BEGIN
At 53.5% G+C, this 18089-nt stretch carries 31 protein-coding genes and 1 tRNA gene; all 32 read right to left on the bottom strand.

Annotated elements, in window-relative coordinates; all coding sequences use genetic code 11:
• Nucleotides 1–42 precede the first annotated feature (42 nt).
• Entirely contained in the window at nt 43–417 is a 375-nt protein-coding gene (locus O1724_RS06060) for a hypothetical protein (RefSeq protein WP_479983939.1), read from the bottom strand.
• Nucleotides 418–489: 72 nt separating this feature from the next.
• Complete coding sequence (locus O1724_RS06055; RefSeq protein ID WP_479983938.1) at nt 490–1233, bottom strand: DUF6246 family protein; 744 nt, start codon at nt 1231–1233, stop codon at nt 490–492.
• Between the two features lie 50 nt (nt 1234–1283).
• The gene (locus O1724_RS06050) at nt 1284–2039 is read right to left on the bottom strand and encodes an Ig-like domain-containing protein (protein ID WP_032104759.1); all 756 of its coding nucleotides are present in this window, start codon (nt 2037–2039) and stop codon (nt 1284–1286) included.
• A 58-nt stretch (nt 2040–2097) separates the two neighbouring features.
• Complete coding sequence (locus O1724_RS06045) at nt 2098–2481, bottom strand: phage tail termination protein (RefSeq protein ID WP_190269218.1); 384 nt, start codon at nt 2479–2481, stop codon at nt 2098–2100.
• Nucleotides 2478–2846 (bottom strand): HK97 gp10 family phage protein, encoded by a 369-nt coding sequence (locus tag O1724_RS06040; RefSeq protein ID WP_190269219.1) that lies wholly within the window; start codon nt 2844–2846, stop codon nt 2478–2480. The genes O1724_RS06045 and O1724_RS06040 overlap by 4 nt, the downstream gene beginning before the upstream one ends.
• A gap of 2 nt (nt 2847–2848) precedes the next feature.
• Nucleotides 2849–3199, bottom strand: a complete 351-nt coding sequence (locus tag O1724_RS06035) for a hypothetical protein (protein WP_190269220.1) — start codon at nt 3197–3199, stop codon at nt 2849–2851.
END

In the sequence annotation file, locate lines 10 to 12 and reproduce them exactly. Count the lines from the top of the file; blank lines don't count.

• Complete coding sequence (locus O1724_RS06045) at nt 2098–2481, bottom strand: phage tail termination protein (RefSeq protein ID WP_190269218.1); 384 nt, start codon at nt 2479–2481, stop codon at nt 2098–2100.
• Nucleotides 2478–2846 (bottom strand): HK97 gp10 family phage protein, encoded by a 369-nt coding sequence (locus tag O1724_RS06040; RefSeq protein ID WP_190269219.1) that lies wholly within the window; start codon nt 2844–2846, stop codon nt 2478–2480. The genes O1724_RS06045 and O1724_RS06040 overlap by 4 nt, the downstream gene beginning before the upstream one ends.
• A gap of 2 nt (nt 2847–2848) precedes the next feature.